The pH of liquid whites ranges from 7.6 (fresh) to 9.3, depending on the amount of carbon dioxide lost from the egg. Liquid egg whites obtained from stored eggs usually have a higher pH; as the eggs are stored, the pH will increase due to carbon dioxide loss through the shell during storage. The amount of carbon dioxide loss is the only factor that can affect the pH of liquid egg whites, which depends on the egg temperature, the amount of carbon dioxide in the environment, and the degree of egg sealing or oiling.

iv.  Yolk: The yolk constitutes nearly 31% of the total egg weight. It consists of the following four structures from the outside:

a. Vitelline membrane

b. Concentric rings of light and dark yolk material

c. Latebra (cone like portion extending to the center of yolk)

d. Germinal disc (located in the cone of latebra)

The pH of fresh and pure yolk is 6.0 and it increases to about 6.4-6.8 during storage.

Fig. Structure of an egg

Chemical Composition of egg:

           An egg consists of 11% shell, 58% albumen and 31% yolk. The cuticle of egg shell is composed of a foaming layer of proteinaceous matter especially keratin and covers the calcified portion of the shell which is made up of calcium carbonate (94%) with minor quantities of calcium phosphate (1%), magnesium carbonate (1%) and proteinaceous material, especially keratin. The true cell membrane consists of protein fibers. The inner membrane is comparatively thick.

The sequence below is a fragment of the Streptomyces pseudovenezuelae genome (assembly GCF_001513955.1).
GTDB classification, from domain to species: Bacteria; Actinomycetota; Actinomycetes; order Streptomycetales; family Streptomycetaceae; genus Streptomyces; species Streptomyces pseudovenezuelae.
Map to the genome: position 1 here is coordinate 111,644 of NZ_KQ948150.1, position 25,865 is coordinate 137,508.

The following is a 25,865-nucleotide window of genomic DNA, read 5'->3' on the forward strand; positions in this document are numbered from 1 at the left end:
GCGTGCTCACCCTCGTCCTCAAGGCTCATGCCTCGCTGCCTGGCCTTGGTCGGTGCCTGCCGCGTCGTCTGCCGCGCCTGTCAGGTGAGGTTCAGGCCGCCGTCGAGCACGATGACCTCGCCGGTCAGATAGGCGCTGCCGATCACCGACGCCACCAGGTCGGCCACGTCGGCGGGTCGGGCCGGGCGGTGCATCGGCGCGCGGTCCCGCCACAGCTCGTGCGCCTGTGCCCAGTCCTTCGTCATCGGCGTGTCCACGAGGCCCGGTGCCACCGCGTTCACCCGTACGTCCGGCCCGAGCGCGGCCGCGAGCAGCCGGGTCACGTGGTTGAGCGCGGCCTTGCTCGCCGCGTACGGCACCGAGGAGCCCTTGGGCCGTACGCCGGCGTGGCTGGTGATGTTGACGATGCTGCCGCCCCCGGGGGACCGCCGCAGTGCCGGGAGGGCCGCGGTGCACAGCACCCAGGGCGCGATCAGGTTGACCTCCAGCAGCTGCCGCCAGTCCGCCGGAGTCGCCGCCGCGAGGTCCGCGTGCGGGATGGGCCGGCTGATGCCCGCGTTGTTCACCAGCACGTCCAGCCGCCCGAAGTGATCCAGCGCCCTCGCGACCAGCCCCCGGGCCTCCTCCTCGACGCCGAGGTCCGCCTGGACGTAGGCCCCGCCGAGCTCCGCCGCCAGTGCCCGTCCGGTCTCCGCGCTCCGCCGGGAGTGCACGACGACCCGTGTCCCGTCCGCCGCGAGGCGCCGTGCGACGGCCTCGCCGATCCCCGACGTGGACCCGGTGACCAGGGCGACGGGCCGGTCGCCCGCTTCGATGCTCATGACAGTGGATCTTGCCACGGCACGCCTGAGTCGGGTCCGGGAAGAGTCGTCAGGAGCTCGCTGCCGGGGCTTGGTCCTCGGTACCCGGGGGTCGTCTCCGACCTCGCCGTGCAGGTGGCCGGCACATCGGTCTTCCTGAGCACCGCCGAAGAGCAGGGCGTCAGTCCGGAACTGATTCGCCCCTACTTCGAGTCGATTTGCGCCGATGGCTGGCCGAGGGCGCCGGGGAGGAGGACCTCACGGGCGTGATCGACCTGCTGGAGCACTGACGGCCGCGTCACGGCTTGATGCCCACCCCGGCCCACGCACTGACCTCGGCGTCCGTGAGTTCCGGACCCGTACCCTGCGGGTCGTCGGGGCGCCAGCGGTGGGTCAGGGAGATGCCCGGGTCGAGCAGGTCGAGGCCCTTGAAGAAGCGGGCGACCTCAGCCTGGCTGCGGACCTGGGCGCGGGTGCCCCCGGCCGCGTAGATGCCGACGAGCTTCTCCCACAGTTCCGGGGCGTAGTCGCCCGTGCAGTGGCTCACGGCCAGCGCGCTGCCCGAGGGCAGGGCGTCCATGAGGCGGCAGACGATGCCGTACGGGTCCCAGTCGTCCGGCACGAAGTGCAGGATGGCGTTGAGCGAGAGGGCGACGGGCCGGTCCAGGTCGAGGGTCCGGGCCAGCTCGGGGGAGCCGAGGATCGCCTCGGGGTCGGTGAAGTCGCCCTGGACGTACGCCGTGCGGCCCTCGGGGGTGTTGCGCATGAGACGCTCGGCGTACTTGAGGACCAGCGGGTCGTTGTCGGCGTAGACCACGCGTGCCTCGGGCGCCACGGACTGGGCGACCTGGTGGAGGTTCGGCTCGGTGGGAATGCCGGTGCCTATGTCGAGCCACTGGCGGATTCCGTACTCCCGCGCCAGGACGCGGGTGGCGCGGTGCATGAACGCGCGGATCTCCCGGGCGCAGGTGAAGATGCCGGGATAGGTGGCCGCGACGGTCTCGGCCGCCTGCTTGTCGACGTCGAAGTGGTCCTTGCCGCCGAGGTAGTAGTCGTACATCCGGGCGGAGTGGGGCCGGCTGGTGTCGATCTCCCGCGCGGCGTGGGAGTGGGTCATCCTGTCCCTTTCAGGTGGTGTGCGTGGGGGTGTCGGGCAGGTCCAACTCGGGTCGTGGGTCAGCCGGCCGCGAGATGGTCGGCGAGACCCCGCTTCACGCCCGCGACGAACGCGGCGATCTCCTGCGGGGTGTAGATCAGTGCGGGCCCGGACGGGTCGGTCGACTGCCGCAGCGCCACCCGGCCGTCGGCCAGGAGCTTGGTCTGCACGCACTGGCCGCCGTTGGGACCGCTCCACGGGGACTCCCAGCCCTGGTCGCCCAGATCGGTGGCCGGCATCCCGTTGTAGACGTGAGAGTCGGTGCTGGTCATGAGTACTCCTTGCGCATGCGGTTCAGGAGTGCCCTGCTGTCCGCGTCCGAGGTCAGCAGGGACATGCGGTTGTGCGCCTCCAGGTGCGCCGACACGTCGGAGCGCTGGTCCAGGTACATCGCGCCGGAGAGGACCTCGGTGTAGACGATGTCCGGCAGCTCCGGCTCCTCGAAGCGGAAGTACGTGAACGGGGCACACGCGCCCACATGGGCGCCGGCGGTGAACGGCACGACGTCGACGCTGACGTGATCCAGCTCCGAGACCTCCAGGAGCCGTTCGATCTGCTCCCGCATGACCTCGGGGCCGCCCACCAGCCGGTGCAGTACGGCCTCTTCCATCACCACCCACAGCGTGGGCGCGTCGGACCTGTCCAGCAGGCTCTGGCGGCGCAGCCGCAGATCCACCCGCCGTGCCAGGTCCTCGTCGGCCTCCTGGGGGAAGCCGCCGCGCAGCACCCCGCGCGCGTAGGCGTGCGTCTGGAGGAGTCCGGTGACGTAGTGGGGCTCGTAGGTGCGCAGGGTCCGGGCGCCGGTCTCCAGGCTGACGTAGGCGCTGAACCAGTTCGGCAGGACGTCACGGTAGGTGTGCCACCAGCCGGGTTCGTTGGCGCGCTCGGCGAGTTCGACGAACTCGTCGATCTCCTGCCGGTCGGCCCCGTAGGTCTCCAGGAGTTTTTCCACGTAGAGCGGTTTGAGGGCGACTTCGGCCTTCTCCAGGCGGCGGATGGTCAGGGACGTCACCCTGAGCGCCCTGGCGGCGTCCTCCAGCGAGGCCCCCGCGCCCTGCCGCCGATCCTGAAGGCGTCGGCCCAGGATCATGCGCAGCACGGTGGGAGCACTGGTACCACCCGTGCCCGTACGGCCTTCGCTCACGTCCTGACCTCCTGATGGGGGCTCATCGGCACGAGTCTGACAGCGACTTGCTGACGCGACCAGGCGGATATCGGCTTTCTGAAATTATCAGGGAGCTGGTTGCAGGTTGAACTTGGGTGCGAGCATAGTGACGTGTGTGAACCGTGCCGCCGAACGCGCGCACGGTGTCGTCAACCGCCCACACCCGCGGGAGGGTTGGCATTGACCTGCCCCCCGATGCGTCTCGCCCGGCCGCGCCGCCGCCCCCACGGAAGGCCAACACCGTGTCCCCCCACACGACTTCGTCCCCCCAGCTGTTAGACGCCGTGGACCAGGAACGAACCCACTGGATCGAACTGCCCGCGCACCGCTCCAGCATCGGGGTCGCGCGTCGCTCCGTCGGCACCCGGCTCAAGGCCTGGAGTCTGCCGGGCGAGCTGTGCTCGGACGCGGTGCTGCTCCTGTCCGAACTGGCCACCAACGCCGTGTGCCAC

ComponentTotal (%)Water (%)Protein (%)Fat (%)Ash (%)
Whole egg (including shell)10065.511.811.011.7
  Calcium carbonate (%)Calcium phosphate (%)Magnesium phosphate (%)Organic matter          (%)
Chemical composition of egg


SpeciesWt. of egg (g)Proportional parts (%)
Guinea fowl4052.335.112.6
Proportion of component parts in the egg of various avian species


Quality has been defined as the inherent properties of any given food which determine its degree of excellence in terms of acceptance or rejection of the food by the consumer. Egg quality is a general term that refers to several standards which define both internal and external quality. External quality is focused on shell cleanliness, texture and shape, whereas internal quality refers to egg white (albumen) cleanliness and viscosity, size of the air cell, yolk shape and yolk strength.


  1. Exterior egg quality: It includes those quality factors that are judged externally without breaking the eggs.